School Fundraiser Quilt

This quilt commission has the fastest turn-around time to date – 3 days!  A cousin messaged me about making a small quilt for her son’s school fundraiser.  Luckily, I had all the colors already on hand: navy blue, red, and white.  And I even had the blue flannel backing already as well!

I placed class pictures, the school logo, and the mascot in the center four squares.

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The kids are supposed to sign in the outer four white blocks.

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I like it and think  it makes a cute fundraiser!

Science Quilt

This little lap quilt is finally finished.  I had to keep putting it on hold because of other projects coming in. I found some of the fabric at a neat fabric store that mostly has odd sizes and remnants.  Another section of the fabric was purchased after Thanksgiving at one of the big JoAnn’s sales.  I’m happy that all three fabrics meshed together.  The big symbols were part of a panel.  The periodic table fabric was a remnant.  And, of course, the science geek fabric was the most plentiful.

I decided to go with a medium blue flannel fabric for the backing, and I hoped it would compliment the front well.  My other option was navy blue, but I think this flannel worked out pretty well.  It brings out some of the lighter blue in the front.

This one will go up for sale at the spring craft shows first, and then I’ll put it online if it doesn’t sell at those.

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New Shop!

Etsy isn’t working out for me.  Since they changed their search formula, my shop has been dead in the water.  And this past weekend they had a glitch that charged sellers some crazy, unexpected fees.  Some folks, like me, were hit with only a “small” charge like $78.  Others were hit with three, four, five, or even SIX DIGIT charges!  And though Etsy is claiming it was a “small number of sellers”, the forums I was in paint a different picture.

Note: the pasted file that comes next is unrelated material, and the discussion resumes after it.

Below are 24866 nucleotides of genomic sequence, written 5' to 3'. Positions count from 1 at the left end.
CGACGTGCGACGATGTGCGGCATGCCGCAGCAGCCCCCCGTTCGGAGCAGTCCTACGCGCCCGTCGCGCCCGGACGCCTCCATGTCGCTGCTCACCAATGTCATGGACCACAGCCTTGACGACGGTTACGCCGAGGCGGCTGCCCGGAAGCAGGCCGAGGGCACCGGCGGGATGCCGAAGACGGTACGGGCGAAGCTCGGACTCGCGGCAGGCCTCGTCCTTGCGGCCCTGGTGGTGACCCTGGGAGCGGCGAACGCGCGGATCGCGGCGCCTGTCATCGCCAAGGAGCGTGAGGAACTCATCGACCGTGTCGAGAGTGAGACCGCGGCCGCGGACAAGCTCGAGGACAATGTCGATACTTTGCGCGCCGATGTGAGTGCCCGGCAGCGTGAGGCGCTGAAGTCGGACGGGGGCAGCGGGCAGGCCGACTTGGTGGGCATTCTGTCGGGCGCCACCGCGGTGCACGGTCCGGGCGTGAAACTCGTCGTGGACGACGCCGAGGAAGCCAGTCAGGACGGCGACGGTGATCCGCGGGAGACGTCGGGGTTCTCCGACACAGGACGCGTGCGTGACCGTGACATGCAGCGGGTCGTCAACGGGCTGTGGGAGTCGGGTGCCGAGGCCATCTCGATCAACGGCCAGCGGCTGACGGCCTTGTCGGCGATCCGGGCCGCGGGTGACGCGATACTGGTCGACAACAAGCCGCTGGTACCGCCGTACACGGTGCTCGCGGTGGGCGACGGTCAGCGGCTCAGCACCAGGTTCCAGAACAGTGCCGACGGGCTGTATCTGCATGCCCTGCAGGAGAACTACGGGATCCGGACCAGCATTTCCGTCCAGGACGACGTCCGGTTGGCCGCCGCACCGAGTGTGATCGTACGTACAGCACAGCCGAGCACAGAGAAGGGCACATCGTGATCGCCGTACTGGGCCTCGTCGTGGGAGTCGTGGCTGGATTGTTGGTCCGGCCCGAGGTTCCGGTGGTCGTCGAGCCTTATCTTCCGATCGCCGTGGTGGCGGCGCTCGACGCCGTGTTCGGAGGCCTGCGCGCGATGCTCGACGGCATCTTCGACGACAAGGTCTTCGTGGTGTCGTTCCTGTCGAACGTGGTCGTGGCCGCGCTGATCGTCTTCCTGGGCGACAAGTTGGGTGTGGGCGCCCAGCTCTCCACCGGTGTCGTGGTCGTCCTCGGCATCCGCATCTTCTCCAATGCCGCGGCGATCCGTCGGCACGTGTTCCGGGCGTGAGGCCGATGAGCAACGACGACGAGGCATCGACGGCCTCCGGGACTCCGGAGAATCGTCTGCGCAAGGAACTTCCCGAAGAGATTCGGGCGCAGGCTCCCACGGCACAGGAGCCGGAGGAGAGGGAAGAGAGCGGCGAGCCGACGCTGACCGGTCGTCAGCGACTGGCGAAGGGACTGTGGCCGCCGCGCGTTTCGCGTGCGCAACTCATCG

See here for more news on the Etsy glitch. 

Aside from that, it seems I’m paying them fees to promote my listings each month with little to no return.  Even trying the newer SEO searches hasn’t really netted any results.

So…

I made a shop page on here to see if that made a difference.

So please, feel free to poke around my new shop page and see what all is going on!

Quest Quilts Shop

Memory Quilt Prayer

For the most part, my quilting hobby is fun, especially the t-shirt quilt commissions.  I love the look on someone’s face (usually a sneaky mom who smuggled shirts to me) when they see those shirts made into a quilt their senior will take to college.  But sometimes the quilt commissions can take a more somber tone.  Sometimes I’m tasked with a commission to make a memory quilt from clothes from a loved one that has passed on.  I’ve made memory quilts from clothes of both deceased younger and older folks, and it’s a profound task, preserving memories of someone else’s loved one.

My first t-shirt quilts were from my father’s clothes, and they showed me the healing power of a memory quilt.  My father died unexpectedly, and I had a lot of anger mixed in with my grief.  It was an anger that I didn’t know what to do with, and I felt powerless to confront.  And then my grandmother told me I’d be making four t-shirt quilts for myself, her, and my two other sisters.  And it was in the making of these that I found a degree of peace and finally felt like I could say goodbye. Clothes are probably the hardest part of a loved one to reliquish.  We remember what they looked like in them, which ones they favored, and they even smell like that person for a long time afterwards.

I was nervous when I made a memory quilt for someone outside of my own family.  It was for a young man who had passed away from cancer.  I remember gulping a bit as I finished up the design process and was ready to make those initial cuts into the shirts.  Again, the idea of preserving those memories for someone else is daunting.  So I prayed.  I placed my hand on the bags of clothes and prayed for guidance, peace for the grieving family, and the ability to do that person’s memory justice.  Whenever I have a quilt that has a similar back story, I take the time to pray beforehand, asking for the same guidance.

I thought I would share that prayer with you all in case you find yourself faced with a similar challenge. Feel free to use, adjust, or change as needed.